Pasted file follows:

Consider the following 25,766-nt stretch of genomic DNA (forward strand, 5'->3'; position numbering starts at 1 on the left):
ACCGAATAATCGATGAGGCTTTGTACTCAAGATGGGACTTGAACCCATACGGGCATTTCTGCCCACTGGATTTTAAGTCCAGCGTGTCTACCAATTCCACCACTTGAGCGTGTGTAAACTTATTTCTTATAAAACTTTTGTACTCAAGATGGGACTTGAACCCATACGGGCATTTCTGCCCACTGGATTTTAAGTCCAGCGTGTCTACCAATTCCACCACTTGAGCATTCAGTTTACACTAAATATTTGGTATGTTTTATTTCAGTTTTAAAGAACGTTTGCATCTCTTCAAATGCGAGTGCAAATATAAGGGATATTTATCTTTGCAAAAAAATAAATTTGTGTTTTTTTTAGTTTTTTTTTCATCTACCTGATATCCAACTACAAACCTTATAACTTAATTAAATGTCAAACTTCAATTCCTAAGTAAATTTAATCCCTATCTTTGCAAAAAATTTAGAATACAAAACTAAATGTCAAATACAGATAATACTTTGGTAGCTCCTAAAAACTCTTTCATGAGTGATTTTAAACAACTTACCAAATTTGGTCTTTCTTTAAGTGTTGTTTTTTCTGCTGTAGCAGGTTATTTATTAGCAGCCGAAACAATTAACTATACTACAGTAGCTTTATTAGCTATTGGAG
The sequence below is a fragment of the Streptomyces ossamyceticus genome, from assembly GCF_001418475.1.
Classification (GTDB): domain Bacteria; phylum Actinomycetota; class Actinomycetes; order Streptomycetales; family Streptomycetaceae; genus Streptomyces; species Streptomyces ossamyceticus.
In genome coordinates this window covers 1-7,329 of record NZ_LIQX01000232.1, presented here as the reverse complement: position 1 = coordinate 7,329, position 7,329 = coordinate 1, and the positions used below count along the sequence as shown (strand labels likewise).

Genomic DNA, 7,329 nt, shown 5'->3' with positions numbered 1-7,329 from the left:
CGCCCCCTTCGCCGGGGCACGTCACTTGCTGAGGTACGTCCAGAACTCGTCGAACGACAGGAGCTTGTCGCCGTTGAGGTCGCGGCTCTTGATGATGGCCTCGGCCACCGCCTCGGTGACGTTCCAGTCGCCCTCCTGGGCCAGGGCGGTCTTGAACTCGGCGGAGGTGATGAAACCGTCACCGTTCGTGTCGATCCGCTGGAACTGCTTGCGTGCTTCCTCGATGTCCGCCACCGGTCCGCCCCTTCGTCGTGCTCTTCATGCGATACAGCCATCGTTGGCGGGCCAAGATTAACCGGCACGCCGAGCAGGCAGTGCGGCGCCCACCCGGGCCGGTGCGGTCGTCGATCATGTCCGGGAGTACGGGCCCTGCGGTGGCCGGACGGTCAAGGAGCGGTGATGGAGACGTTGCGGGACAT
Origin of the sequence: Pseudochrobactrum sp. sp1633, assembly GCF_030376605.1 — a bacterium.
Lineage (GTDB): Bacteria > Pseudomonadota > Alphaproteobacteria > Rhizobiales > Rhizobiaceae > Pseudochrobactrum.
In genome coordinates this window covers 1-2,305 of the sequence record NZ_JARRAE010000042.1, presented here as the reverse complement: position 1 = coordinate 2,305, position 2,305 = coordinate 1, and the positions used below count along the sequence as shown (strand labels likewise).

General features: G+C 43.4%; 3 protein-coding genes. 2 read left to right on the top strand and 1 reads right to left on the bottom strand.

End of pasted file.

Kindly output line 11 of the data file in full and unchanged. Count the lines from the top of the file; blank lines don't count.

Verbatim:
General features: G+C 43.4%; 3 protein-coding genes. 2 read left to right on the top strand and 1 reads right to left on the bottom strand.